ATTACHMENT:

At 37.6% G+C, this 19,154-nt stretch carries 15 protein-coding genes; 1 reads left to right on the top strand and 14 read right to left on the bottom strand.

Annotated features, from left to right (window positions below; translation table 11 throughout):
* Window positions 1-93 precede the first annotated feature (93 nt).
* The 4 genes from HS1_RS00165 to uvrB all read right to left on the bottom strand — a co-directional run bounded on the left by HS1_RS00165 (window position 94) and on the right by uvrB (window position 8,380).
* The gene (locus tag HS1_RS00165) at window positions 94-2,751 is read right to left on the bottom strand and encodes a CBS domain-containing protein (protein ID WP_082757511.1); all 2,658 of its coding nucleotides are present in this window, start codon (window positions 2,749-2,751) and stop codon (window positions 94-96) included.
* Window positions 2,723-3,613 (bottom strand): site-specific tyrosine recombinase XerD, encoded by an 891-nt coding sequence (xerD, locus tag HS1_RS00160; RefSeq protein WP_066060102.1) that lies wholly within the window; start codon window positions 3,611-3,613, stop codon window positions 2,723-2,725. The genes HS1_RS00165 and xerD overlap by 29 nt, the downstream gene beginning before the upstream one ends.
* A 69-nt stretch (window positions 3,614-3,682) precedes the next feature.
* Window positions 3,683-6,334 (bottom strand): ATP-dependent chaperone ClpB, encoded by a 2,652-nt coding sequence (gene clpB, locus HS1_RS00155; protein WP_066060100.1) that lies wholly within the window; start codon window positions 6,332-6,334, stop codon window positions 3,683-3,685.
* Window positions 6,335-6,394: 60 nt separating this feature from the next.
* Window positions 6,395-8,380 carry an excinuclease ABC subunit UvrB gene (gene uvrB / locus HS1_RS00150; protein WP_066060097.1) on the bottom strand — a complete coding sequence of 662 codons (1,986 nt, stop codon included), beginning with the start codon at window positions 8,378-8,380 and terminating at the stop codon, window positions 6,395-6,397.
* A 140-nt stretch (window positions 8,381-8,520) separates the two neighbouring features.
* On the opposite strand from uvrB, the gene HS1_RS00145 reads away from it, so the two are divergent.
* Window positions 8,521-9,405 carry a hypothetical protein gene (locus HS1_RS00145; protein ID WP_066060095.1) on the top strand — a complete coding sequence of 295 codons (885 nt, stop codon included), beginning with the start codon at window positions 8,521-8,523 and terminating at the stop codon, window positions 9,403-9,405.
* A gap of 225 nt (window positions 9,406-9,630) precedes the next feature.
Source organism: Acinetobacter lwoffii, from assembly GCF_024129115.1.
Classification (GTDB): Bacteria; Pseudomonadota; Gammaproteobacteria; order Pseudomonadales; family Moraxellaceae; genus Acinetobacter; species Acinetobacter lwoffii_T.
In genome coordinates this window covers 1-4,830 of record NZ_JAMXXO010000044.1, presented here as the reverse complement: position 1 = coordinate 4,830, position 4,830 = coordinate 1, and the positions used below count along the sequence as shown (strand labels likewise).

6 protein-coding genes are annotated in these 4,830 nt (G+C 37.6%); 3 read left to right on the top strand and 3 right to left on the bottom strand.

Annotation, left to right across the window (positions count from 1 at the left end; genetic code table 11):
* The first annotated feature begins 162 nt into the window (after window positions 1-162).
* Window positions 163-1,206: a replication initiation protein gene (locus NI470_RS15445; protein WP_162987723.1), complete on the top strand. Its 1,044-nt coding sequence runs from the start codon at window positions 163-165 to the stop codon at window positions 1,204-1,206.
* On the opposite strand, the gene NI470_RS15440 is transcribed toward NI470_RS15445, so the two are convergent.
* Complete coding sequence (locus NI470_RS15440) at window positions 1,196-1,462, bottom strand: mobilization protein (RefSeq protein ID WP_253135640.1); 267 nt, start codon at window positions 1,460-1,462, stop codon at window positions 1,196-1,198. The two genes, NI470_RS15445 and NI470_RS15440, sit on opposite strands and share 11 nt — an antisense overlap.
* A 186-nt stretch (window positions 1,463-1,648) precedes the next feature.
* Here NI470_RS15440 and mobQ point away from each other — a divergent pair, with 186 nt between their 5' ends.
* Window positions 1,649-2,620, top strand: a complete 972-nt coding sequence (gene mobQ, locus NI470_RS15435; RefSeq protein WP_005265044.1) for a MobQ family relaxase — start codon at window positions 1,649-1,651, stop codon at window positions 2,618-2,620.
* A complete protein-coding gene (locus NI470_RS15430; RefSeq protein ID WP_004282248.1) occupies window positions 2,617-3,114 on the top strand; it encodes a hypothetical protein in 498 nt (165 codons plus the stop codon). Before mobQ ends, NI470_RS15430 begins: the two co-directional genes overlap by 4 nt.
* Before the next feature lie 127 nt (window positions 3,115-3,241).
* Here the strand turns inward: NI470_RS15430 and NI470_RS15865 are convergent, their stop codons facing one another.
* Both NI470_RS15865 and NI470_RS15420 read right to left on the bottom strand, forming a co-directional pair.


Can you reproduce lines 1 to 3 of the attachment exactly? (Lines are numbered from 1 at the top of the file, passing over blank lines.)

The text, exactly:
At 37.6% G+C, this 19,154-nt stretch carries 15 protein-coding genes; 1 reads left to right on the top strand and 14 read right to left on the bottom strand.

Annotated features, from left to right (window positions below; translation table 11 throughout):
* Window positions 1-93 precede the first annotated feature (93 nt).